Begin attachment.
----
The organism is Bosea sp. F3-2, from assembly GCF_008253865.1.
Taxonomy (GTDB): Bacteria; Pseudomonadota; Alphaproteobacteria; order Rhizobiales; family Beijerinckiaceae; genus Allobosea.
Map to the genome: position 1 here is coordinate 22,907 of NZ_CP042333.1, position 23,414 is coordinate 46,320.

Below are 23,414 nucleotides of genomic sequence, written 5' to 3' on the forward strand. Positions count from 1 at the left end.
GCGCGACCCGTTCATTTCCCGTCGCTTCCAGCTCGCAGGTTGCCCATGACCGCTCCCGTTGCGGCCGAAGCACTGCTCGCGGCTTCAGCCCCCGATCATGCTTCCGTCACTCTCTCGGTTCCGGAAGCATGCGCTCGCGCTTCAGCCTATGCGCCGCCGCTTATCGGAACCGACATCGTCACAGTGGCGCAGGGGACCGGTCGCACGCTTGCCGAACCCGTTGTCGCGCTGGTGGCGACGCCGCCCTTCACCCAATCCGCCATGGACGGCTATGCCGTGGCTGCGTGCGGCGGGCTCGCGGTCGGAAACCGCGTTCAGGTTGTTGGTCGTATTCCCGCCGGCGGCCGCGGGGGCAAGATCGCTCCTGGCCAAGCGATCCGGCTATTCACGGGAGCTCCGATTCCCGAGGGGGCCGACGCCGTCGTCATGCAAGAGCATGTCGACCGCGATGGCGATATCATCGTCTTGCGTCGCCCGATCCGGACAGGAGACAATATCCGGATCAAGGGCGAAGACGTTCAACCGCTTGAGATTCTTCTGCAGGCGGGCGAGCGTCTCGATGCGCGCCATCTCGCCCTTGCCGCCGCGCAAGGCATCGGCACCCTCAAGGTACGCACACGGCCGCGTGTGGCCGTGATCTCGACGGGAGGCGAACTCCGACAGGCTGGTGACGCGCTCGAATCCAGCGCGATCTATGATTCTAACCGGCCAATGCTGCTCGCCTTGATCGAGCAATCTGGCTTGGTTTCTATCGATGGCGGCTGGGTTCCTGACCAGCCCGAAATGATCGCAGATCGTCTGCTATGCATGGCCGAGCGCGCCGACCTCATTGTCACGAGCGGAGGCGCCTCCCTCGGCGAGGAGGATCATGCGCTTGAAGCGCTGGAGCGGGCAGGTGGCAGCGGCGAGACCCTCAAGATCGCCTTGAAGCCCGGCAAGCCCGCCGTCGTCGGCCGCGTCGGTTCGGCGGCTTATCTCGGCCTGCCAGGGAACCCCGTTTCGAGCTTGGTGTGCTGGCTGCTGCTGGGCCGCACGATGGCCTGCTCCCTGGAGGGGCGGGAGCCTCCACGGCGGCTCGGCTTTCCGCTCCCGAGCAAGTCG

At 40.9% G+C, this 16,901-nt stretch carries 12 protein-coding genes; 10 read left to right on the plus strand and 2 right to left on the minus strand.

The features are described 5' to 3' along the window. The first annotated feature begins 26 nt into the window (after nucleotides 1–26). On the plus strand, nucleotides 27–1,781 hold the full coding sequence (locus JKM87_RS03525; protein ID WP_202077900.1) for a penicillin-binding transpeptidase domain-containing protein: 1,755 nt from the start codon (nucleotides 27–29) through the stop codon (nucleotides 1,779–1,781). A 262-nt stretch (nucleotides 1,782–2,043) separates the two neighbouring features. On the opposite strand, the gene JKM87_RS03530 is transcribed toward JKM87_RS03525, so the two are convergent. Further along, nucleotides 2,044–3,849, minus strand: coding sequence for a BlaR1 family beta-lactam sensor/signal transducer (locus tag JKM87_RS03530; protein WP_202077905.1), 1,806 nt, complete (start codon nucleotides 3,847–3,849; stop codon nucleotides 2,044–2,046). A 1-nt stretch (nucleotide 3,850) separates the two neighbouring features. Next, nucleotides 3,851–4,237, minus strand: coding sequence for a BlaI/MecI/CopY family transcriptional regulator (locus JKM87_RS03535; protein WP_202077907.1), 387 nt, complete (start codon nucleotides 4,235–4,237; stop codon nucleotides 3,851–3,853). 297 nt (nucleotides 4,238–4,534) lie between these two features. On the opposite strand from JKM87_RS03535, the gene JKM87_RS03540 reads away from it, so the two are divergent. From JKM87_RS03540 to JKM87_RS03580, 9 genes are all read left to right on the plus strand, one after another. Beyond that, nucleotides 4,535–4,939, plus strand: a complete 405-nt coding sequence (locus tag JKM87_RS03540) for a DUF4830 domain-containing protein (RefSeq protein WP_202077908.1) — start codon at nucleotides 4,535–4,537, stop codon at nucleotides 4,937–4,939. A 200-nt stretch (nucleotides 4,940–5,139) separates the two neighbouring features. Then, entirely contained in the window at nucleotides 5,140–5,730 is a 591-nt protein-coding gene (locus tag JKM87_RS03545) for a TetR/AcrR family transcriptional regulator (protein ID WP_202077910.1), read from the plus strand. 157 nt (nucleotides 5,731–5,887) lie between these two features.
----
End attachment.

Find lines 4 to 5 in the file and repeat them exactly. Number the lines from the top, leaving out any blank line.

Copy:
Below are 23,414 nucleotides of genomic sequence, written 5' to 3' on the forward strand. Positions count from 1 at the left end.
GCGCGACCCGTTCATTTCCCGTCGCTTCCAGCTCGCAGGTTGCCCATGACCGCTCCCGTTGCGGCCGAAGCACTGCTCGCGGCTTCAGCCCCCGATCATGCTTCCGTCACTCTCTCGGTTCCGGAAGCATGCGCTCGCGCTTCAGCCTATGCGCCGCCGCTTATCGGAACCGACATCGTCACAGTGGCGCAGGGGACCGGTCGCACGCTTGCCGAACCCGTTGTCGCGCTGGTGGCGACGCCGCCCTTCACCCAATCCGCCATGGACGGCTATGCCGTGGCTGCGTGCGGCGGGCTCGCGGTCGGAAACCGCGTTCAGGTTGTTGGTCGTATTCCCGCCGGCGGCCGCGGGGGCAAGATCGCTCCTGGCCAAGCGATCCGGCTATTCACGGGAGCTCCGATTCCCGAGGGGGCCGACGCCGTCGTCATGCAAGAGCATGTCGACCGCGATGGCGATATCATCGTCTTGCGTCGCCCGATCCGGACAGGAGACAATATCCGGATCAAGGGCGAAGACGTTCAACCGCTTGAGATTCTTCTGCAGGCGGGCGAGCGTCTCGATGCGCGCCATCTCGCCCTTGCCGCCGCGCAAGGCATCGGCACCCTCAAGGTACGCACACGGCCGCGTGTGGCCGTGATCTCGACGGGAGGCGAACTCCGACAGGCTGGTGACGCGCTCGAATCCAGCGCGATCTATGATTCTAACCGGCCAATGCTGCTCGCCTTGATCGAGCAATCTGGCTTGGTTTCTATCGATGGCGGCTGGGTTCCTGACCAGCCCGAAATGATCGCAGATCGTCTGCTATGCATGGCCGAGCGCGCCGACCTCATTGTCACGAGCGGAGGCGCCTCCCTCGGCGAGGAGGATCATGCGCTTGAAGCGCTGGAGCGGGCAGGTGGCAGCGGCGAGACCCTCAAGATCGCCTTGAAGCCCGGCAAGCCCGCCGTCGTCGGCCGCGTCGGTTCGGCGGCTTATCTCGGCCTGCCAGGGAACCCCGTTTCGAGCTTGGTGTGCTGGCTGCTGCTGGGCCGCACGATGGCCTGCTCCCTGGAGGGGCGGGAGCCTCCACGGCGGCTCGGCTTTCCGCTCCCGAGCAAGTCG